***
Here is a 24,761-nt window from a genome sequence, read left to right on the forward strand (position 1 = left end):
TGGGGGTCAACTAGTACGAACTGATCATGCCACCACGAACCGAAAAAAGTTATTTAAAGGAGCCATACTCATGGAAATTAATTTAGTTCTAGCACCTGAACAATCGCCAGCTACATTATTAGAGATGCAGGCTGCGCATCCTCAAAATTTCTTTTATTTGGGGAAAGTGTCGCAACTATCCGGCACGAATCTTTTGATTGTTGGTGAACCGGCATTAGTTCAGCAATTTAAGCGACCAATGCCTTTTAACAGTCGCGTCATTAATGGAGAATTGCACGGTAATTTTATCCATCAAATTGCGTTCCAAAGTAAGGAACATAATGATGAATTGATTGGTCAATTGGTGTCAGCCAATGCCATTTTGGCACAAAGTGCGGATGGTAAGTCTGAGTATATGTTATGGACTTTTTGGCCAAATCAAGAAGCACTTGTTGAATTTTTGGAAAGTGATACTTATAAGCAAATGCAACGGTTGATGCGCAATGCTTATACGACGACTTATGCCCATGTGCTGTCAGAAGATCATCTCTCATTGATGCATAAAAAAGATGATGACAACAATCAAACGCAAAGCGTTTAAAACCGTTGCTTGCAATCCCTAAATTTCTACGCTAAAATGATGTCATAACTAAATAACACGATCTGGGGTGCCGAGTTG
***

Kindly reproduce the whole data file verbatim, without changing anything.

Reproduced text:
Here is a 24,761-nt window from a genome sequence, read left to right on the forward strand (position 1 = left end):
TGGGGGTCAACTAGTACGAACTGATCATGCCACCACGAACCGAAAAAAGTTATTTAAAGGAGCCATACTCATGGAAATTAATTTAGTTCTAGCACCTGAACAATCGCCAGCTACATTATTAGAGATGCAGGCTGCGCATCCTCAAAATTTCTTTTATTTGGGGAAAGTGTCGCAACTATCCGGCACGAATCTTTTGATTGTTGGTGAACCGGCATTAGTTCAGCAATTTAAGCGACCAATGCCTTTTAACAGTCGCGTCATTAATGGAGAATTGCACGGTAATTTTATCCATCAAATTGCGTTCCAAAGTAAGGAACATAATGATGAATTGATTGGTCAATTGGTGTCAGCCAATGCCATTTTGGCACAAAGTGCGGATGGTAAGTCTGAGTATATGTTATGGACTTTTTGGCCAAATCAAGAAGCACTTGTTGAATTTTTGGAAAGTGATACTTATAAGCAAATGCAACGGTTGATGCGCAATGCTTATACGACGACTTATGCCCATGTGCTGTCAGAAGATCATCTCTCATTGATGCATAAAAAAGATGATGACAACAATCAAACGCAAAGCGTTTAAAACCGTTGCTTGCAATCCCTAAATTTCTACGCTAAAATGATGTCATAACTAAATAACACGATCTGGGGTGCCGAGTTG